Central Asia is a mammoth geographic region spanning Kazakhstan, Kyrgyzstan, Tajikistan, Turkmenistan, and Uzbekistan. That’s over four million square kilometres, — which is why The Nomads’ endeavour to bring its culinary heritage to life in Singapore is nothing short of ambitious.
Shawn Kishore and Kazakhstan-born Olzhas Zhiyenkulov co-founded the restaurant after embarking on a three-week trip across the region with Chef Dannel Krishnan. While The Nomads draws on culinary heritage of the Silk Road, most dishes lean more progressive than traditional, as they’ve been crafted with upmarket and local palettes in mind.
Each item on the menu spotlights a certain facet of Central Asian culture — be it a national dish, cooking method, or ingredient — so you’ll be sure to walk out a little wiser than before.
An open kitchen with a custom-built grill stands in the restaurant’s centre, so diners can watch as chefs break open steaming loaves of nan, plate intricate dishes, and char meats over roaring fires. Customers can also expect a warm, convivial atmosphere — there’s a celebratory toast for everyone who comes in — so there’s no reason not to start your meal in a jubilant mood.
We embarked on The Odyssey of Fire (S$148), a seventeen-course tasting menu that incorporates fire-based techniques, such as grilling, searing, and braising. Don’t let the number of courses put you off; service is quick (though it can feel a tad rushed) and the restaurant strives to complete the menu in two and a half hours. There are also à la carte, eleven-course (S$98), and twenty-two-course (S$188) menus available.
At the end of the day, The Nomads is an exciting shake-up to the local culinary scene and succeeds in shedding light on a cuisine that some Singaporeans might not be as familiar with. We’re keen to see what the restaurant comes up with next.
Caviar and Kaya
The unconventional pairing marries iconic flavours from Siberia and Singapore. Poached Argentinian prawns and house-made kaya sit pretty in a crisp, Nonya-style pie tee cup — a playful take on the local snack. The generous serving of Latvian caviar on top adds a potent ocean flavour to the sweetness of the seafood and coconut jam. Be sure to eat it whole.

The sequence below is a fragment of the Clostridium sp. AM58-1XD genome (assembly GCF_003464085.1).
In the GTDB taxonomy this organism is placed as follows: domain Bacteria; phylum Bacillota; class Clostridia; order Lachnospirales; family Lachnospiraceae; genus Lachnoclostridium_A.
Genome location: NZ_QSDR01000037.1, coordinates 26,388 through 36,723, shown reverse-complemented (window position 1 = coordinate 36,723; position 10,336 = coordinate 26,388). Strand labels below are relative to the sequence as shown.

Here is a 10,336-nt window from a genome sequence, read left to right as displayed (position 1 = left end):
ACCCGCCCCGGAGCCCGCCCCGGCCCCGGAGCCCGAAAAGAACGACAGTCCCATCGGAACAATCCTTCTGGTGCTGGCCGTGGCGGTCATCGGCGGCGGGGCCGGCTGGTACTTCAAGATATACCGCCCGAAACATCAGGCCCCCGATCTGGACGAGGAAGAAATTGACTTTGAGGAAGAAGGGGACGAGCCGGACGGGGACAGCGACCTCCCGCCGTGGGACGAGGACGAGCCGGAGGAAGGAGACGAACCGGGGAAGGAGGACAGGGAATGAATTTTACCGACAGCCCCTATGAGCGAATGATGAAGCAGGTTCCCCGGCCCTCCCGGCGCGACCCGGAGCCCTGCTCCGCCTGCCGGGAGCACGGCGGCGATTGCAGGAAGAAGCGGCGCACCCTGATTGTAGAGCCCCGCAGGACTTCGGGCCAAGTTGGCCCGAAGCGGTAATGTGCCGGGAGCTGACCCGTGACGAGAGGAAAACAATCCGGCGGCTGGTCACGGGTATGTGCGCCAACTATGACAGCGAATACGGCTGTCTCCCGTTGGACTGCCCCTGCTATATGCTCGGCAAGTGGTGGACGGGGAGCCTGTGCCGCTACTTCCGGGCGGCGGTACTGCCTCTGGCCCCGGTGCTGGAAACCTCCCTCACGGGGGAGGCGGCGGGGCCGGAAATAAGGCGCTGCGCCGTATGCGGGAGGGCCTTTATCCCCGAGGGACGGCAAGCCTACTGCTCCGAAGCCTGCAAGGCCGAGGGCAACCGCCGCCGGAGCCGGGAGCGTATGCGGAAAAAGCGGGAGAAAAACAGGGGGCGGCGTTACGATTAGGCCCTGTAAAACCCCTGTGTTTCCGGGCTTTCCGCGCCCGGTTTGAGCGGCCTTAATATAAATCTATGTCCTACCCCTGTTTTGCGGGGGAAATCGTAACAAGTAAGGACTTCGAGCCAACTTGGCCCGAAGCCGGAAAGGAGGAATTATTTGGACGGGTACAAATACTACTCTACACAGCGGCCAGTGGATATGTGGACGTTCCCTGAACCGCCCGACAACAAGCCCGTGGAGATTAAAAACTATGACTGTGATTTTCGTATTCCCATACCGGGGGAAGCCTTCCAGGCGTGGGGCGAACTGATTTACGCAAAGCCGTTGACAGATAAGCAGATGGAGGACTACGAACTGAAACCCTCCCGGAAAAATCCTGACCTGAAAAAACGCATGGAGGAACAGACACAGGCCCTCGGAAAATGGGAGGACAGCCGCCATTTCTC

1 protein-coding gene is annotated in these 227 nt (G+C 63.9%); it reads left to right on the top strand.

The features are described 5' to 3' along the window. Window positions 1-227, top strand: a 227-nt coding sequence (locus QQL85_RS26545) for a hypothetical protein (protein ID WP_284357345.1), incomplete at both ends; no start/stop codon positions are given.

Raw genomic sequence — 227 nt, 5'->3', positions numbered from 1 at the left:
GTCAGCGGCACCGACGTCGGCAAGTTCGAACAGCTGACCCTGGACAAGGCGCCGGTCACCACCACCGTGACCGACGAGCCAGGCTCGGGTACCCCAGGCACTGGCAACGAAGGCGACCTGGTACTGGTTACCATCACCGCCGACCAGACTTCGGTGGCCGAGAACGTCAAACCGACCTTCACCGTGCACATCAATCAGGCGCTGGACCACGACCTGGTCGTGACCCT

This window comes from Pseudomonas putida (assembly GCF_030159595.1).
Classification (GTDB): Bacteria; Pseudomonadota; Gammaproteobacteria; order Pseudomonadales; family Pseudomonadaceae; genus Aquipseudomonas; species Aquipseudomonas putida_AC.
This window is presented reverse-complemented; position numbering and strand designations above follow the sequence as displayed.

Bread lovers will be enamoured by the Nomads Nan, a Kazakhstan-style bread that’s traditionally known as patir or lepeshka. The nan is dense, aromatic, and incredibly addictive with a light citrus flavour. Thyme and a brush of lemon glaze emphasise the distinct tang that comes as a result of fermenting the flour with yoghurt overnight.
Slather the hearty nan with mounds of the accompanying Hunter-Gatherer’s Butter, the selection of which changes with the seasons. On our visit, we got a luscious, cardamom-tinged foie gras parfait and savoury butter made with four types of seaweed — consider our appetites whetted.
Lamb Samsa Cone
This dish reinterprets the traditional samsa, a baked, meat-filled pasty enjoyed across Uzbekistan and Kazakhstan. A heap of buttery Mottainai lamb tartare sits atop a handmade cone that’s coated with whimsical coffee sugar to accentuate the bovine’s natural sweetness. Enjoy this marriage of earthy, meaty flavours in one fell swoop.
The vibrant and refreshing Salat recalls the grilled fruit salads Shawn and Chef Dannel Krishnan had in Almaty, Kazakhstan. Gently charred vegetables, seasonal greens, juicy pears glazed with tangy cherry vinaigrette, crystallised walnuts, gleaming pomegranate seeds, and a drizzle of anchovy sauce come together harmoniously. This well-balanced dish might just convert those who refuse to eat their greens.
This dish pays homage to the fish’s traditional origin of the Caspian Sea, which travellers would have passed while following the Silk Road. Slices of plush sturgeon sit in a gleaming, ochre-hued soy butter emulsion and are adorned with crunchy grain and lashings of aromatic dill oil. Each bite is dense, silky, and bears a sweet, freshwater flavour while the grain adds a contrast in texture.
The Nomads’ bershbarmak reimagines Kazakhstan’s national dish. The eponymous term means ‘five fingers’ as nomads on the road would’ve eaten it with their hands. The dish traditionally sees the inclusion of boiled meat, noodles, and onion sauce, but the contemporary iteration features slices of wagyu cheek; crispy, dehydrated potato sheets; and pickled shallots in a spiced onion-based broth that’s reminiscent of bah kuh teh. Savour the wildly tender meat and don’t be afraid to slurp up the broth.
The Hunter’s Plov is a decadent take on the rice-based staple that’s present in most cultures along the Silk Road. The dish traditionally features ingredients that are on-hand, but this lavish iteration sees Carnaroli risotto topped with luscious A4 Kagoshima wagyu striploin and silky bone marrow. Typical Uzbekistani condiments, such as pickled heirloom carrots, tea-braised eggs and brandied raisins, add some acidity to the otherwise too-rich dish. It’s a generous portion as well: meaning that if you weren’t full at this point, you would be now.
Almaty is a dreamy dessert that takes its name from Kazakhstan’s largest city, also known as the birthplace of apples. A scoop of celery sorbet accompanies ethereal ribbons of sweet Fuji apple, while dollops of potent Gorgonzola cheese and cinnamon yoghurt add hints of creaminess and spice. Perfect for those who prefer lighter, more refreshing desserts.